Bald Eagle who suffered gunshot released back into wild at Seven Bends

Bald eagle
This bald eagle was found in Luray in September of 2023, and after months of treatment at the Wildlife Center of Virginia in Waynesboro, it was released on June 6, 2024 in Seven Bends State Park in Shenandoah County.

Wildlife Center of Virginia found multiple pellets in immature bird

WOODSTOCK, June 6 — After eight months of care at the Wildlife Center of Virginia near Waynesboro, a female bald eagle found last fall in Luray was released this week in Seven Bends State Park. Multiple pellets from a gunshot wound were found in the eagle, and even after multiple surgeries to repair fractures, its left wing may never completely recover. However, doctors gave the green light and patient #23-3492 was cleared for takeoff on Thursday.

A crowd of about 170 joined the staff of the Wildlife Center for the release near Woodstock, Va. After a short presentation on the eagle’s story, veterinary intern “Dr. Emma” — who had performed several of the surgeries to repair the eagle’s wing  — received the honor of opening the crate and watching the eagle take her first flight back into the wild.

“This eagle came to the Center at almost the same time that I did, and was one of my first orthopedic surgeries,” Dr. Emma said. ” It was bittersweet… I am so happy to see her back home, but it was also a reminder that my internship at the Center is coming to an end. I’ll miss being a part of this work.”

On Sept. 20, 2023, the immature bald eagle was admitted to the Wildlife Center after being safely transported to the Waynesboro facility by a local falconer, who found her on the ground in Luray, unable to fly. On admission, the Center’s veterinary team found that the eagle was in a thin body condition and had several fractures of her left wing, along with extensive bruising and open wounds. Radiographs revealed multiple pellets throughout the eagle’s body, indicating that she was shot. The eagle also had injuries to her right eye as well as elevated blood lead levels.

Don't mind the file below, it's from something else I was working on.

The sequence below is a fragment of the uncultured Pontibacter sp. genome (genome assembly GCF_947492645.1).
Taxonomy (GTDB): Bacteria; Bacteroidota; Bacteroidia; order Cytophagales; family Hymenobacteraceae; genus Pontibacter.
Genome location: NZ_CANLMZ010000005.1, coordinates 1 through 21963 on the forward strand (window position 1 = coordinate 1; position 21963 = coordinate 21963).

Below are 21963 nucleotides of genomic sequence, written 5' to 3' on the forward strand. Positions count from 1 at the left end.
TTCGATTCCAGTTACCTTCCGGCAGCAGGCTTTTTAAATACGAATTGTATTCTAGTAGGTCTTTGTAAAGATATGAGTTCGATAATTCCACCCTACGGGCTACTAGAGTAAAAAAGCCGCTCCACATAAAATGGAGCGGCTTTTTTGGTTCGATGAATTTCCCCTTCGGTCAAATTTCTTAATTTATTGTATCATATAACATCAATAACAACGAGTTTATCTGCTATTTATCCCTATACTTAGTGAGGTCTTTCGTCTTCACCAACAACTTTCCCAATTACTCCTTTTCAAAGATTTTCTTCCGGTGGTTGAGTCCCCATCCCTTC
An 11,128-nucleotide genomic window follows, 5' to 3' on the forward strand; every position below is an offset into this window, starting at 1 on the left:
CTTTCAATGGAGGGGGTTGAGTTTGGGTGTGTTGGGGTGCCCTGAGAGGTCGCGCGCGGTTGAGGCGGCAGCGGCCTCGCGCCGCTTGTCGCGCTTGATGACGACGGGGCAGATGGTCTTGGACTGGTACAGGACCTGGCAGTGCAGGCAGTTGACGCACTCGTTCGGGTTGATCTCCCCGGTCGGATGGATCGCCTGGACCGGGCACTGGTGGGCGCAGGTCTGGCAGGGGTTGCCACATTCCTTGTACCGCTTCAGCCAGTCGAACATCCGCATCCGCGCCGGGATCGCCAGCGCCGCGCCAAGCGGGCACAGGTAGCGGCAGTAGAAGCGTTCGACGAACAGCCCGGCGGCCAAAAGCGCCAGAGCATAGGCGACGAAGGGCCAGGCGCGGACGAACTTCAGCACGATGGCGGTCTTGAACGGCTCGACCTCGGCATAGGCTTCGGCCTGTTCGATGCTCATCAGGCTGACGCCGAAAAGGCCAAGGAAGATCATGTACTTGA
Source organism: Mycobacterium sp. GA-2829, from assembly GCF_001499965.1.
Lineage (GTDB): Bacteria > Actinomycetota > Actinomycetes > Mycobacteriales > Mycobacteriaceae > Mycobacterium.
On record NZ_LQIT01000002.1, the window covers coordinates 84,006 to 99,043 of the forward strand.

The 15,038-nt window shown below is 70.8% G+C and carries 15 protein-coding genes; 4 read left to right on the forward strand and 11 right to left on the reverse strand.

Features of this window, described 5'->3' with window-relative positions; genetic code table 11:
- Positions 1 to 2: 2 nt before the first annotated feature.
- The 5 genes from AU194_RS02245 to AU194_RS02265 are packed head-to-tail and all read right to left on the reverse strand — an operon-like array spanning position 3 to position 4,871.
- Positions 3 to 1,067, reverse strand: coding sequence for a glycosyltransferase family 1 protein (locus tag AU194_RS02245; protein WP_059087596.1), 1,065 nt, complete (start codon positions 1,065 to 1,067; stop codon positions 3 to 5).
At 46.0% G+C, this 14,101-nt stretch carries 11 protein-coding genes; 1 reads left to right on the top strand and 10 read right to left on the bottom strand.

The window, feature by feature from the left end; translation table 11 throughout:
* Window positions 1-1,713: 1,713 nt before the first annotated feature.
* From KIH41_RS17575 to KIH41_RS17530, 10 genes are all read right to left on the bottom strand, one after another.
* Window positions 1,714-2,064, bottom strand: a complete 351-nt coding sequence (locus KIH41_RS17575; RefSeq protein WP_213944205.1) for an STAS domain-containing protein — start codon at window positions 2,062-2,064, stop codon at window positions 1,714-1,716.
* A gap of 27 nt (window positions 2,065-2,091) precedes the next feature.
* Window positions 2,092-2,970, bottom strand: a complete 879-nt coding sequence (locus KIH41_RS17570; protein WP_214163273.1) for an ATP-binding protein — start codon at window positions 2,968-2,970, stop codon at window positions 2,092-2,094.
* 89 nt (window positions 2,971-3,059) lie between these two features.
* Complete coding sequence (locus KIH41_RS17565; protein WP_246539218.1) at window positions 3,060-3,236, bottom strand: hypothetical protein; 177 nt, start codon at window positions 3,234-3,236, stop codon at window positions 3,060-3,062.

During the next two months, Bald Eagle #23-3492 had several surgeries to repair her fractured wing. In January, she moved to an outdoor flight pen to slowly regain her physical strength and stamina. The veterinary and rehabilitation teams were unsure if this eagle would regain full use of her left wing due to the severe nature of her injuries, but during the past couple of months, the eagle made slow, but steady, improvements during her daily flight conditioning.

The eagle can now gain and maintain lift during flight, is able to maneuver in a 100-foot flight space, and has strong stamina. By the end of May 2024, the eagle was cleared for release back into the wild, though the eagle does have a noticeable tilt to the left during flight — a permanent reminder of being shot.  

An update on the WCV website acknowledges that information about the gunshot wounds was not originally released until being cleared.

“One note that has not been previously shared about the bird, but now can after getting clearance from the state biologist and federal agents, is that the cause of the eagle’s injuries was a gunshot,” the notice states. “Radiographs revealed many pellets throughout the eagle’s body; vet staff immediately reported the findings to law enforcement, and the case was under investigation while the bird received treatment at the Center.”

    Since the non-profit was founded in 1982, the Wildlife Center of Virginia has treated nearly 100,000 animals representing more than 200 species brought to the center by VDGIF and a wide network of volunteers stretching across the Old Dominion. Not all of the animals get released back into the wild due the severity of their condition when they arrive.

    For those who would like to volunteer to help Virginia’s wildlife as a transporter in Page County, or for those who would like to donate to the non-profit’s mission, visit their website at:

    For more information the recent Bald Eagle release, CLICK HERE.



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